What if I can’t understand the results?

Many women have trouble understanding the results — so you’re not alone. Even if the results are clear, your best bet is to visit a health care provider to take another test to have your result confirmed by a blood test — which measures hCG levels in your blood and can detect pregnancy with nearly 100 percent accuracy — and a complete prenatal checkup.

What if I get a positive and then a negative result?

Confused because an early test came back positive but a subsequent result was negative? In some cases very early testing may result in a chemical pregnancy — an egg that was fertilized but for some reason never implants. These very early miscarriages are actually extremely common, accounting for up to 80 percent of all pregnancy losses (but because they happen so early, the vast majority of women who’ve had one don’t even know they’ve conceived). Again, it’s always best to see your medical practitioner for more definitive testing. If it turns out that you likely have experienced a pregnancy loss, it’s natural to feel confused or upset. These tips for coping after a miscarriage can help, as does knowing the odds are in your favor to conceive again — and give birth to a healthy baby.


The First Prenatal Appointment

Your pregnancy test was positive (yippee!), and now your practitioner is in the loop. Here’s how to prepare and what to expect at your first prenatal appointment.

pregnant woman in doctor's office

While you’re likely looking forward to the first prenatal appointment, you’re probably in the dark about what actually happens while you’re there — and maybe even when to schedule it. The first prenatal appointment usually takes place between eight and ten weeks into a pregnancy. Once the date is on your calendar, do a little prep work to make the most of your visit. These tips from the American Congress of Obstetricians and Gynecologists (ACOG) are a great place to start:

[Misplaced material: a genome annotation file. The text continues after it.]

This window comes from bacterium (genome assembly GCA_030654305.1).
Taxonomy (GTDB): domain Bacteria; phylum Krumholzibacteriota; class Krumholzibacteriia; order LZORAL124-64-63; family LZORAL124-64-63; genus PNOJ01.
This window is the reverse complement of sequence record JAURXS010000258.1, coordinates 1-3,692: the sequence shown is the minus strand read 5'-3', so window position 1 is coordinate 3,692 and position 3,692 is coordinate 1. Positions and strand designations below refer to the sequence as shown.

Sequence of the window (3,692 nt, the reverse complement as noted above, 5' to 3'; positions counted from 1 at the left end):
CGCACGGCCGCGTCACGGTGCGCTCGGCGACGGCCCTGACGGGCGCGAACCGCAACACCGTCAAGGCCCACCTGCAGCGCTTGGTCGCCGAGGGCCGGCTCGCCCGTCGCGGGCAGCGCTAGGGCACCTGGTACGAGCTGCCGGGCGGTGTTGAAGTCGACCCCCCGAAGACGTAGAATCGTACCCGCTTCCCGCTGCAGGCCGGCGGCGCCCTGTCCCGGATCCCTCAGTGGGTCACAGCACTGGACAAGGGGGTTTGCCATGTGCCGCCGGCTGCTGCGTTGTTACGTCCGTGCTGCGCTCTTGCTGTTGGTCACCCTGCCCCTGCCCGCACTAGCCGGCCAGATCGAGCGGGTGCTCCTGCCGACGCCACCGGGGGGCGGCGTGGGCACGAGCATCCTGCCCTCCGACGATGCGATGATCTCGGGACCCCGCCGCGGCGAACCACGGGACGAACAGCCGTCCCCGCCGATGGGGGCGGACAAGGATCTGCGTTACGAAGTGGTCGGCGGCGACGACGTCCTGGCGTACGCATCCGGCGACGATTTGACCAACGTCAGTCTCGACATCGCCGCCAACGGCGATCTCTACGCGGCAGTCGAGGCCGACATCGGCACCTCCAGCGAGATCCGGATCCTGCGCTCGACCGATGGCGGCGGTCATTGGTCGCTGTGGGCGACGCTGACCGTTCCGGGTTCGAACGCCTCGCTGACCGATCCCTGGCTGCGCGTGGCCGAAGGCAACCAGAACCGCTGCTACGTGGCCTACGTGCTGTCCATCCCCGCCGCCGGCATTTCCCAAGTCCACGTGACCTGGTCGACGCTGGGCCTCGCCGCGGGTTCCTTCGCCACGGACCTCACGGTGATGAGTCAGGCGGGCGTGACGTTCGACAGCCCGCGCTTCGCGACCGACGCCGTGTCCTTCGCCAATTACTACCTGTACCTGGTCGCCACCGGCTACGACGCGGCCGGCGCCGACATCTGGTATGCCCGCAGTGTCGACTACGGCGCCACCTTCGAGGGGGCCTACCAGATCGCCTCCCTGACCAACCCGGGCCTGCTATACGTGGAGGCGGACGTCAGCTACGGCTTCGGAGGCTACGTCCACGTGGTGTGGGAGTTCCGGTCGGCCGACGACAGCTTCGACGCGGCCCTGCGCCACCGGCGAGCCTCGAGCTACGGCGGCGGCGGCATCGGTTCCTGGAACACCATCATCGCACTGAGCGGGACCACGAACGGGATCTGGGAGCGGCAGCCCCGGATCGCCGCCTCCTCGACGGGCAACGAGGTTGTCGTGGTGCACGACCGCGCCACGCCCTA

• Note key health facts. Your practitioner will want the scoop on your health history, so jot down the details of any past pregnancies, any medical conditions you have, and any contagious diseases you may have been exposed to (say, if you traveled abroad recently or work in health care).
  • Take stock of your medicine cabinet. Your ob-gyn or midwife will also want to know the names and dosages of any medications and supplements you take (vitamins included).
  • Find out about health conditions that run in your and your partner’s families. Learn what illnesses are present in your families, so you can clue in your practitioner from the get-go.
  • Jot down your questions. In the excitement of that first prenatal appointment, lots of moms-to-be forget to ask the burning questions that have been keeping them up at night — so make a list of questions beforehand (and don’t forget to bring it with you).

Those are your tasks. Practitioners also have their own to-do lists for the first prenatal appointment, including a thorough exam and lots of talking about you and your baby. This will likely be the longest of the (many) visits you’ll have throughout your pregnancy. Here’s what else to expect:

  • You’ll get an official countdown. Your ob-gyn or midwife will determine your due date during this appointment. If you know when you conceived and the date of your last period, make sure to mention it. If your practitioner isn’t sure how far along you are, he or she may order an ultrasound to figure it out.